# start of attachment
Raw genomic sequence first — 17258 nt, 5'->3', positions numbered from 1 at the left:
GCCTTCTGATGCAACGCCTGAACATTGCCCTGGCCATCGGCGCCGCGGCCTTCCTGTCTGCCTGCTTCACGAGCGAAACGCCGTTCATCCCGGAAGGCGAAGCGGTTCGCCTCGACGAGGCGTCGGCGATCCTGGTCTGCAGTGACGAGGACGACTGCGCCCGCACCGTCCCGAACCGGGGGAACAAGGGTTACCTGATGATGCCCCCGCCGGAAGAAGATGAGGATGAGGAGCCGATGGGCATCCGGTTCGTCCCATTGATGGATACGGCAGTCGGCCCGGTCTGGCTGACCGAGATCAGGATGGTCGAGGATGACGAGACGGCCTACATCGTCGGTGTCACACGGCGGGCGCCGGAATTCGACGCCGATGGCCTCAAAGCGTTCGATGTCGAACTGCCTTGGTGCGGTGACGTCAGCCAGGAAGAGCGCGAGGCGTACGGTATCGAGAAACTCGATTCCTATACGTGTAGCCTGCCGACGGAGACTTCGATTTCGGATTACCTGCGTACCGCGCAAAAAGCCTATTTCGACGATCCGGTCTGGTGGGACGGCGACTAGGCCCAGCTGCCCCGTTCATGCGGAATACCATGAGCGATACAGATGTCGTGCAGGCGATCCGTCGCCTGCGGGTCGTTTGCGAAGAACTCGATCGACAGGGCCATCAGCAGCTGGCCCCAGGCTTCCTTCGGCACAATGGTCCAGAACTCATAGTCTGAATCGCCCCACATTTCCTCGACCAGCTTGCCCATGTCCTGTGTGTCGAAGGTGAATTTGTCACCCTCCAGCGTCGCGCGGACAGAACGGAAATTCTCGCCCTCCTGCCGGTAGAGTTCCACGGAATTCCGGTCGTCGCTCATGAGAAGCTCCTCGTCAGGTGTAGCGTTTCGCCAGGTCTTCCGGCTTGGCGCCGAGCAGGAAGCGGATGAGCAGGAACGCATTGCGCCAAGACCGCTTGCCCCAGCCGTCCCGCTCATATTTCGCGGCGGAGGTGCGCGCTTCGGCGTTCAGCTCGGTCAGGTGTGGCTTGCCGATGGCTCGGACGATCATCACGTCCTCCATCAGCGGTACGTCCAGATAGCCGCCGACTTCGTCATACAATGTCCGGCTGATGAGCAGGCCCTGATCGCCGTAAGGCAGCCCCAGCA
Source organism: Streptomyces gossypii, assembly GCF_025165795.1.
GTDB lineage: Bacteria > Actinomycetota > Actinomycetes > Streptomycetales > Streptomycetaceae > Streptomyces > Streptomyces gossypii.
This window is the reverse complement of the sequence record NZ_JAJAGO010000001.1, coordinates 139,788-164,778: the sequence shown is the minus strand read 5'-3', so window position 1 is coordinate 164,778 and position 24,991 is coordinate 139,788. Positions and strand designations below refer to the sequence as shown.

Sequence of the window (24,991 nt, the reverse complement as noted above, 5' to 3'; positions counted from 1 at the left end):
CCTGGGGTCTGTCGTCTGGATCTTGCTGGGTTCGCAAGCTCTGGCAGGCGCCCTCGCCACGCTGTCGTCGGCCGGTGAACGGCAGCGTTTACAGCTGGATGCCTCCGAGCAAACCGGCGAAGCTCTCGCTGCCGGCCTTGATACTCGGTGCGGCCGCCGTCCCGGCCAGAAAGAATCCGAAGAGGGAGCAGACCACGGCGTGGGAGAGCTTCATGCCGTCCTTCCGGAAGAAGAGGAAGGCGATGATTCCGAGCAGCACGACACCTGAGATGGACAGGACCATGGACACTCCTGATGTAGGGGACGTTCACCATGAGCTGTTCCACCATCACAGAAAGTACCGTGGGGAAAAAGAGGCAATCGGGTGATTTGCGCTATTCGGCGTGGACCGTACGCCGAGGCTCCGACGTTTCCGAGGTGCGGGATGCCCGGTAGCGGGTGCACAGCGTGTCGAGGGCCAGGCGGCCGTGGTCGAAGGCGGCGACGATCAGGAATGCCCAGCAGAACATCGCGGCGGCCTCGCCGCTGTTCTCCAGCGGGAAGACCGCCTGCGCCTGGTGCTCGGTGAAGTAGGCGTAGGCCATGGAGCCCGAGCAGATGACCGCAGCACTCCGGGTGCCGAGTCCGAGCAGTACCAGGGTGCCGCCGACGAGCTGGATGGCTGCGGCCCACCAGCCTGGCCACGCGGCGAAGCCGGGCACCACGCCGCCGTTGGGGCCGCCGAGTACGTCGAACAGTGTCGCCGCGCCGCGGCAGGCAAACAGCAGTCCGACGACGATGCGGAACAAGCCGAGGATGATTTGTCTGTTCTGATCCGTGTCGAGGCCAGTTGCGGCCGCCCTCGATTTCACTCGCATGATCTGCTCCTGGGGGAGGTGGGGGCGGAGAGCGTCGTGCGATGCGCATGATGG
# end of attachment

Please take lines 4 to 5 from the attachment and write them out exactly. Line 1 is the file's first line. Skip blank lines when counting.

GTDB lineage: Bacteria > Actinomycetota > Actinomycetes > Streptomycetales > Streptomycetaceae > Streptomyces > Streptomyces gossypii.
This window is the reverse complement of the sequence record NZ_JAJAGO010000001.1, coordinates 139,788-164,778: the sequence shown is the minus strand read 5'-3', so window position 1 is coordinate 164,778 and position 24,991 is coordinate 139,788. Positions and strand designations below refer to the sequence as shown.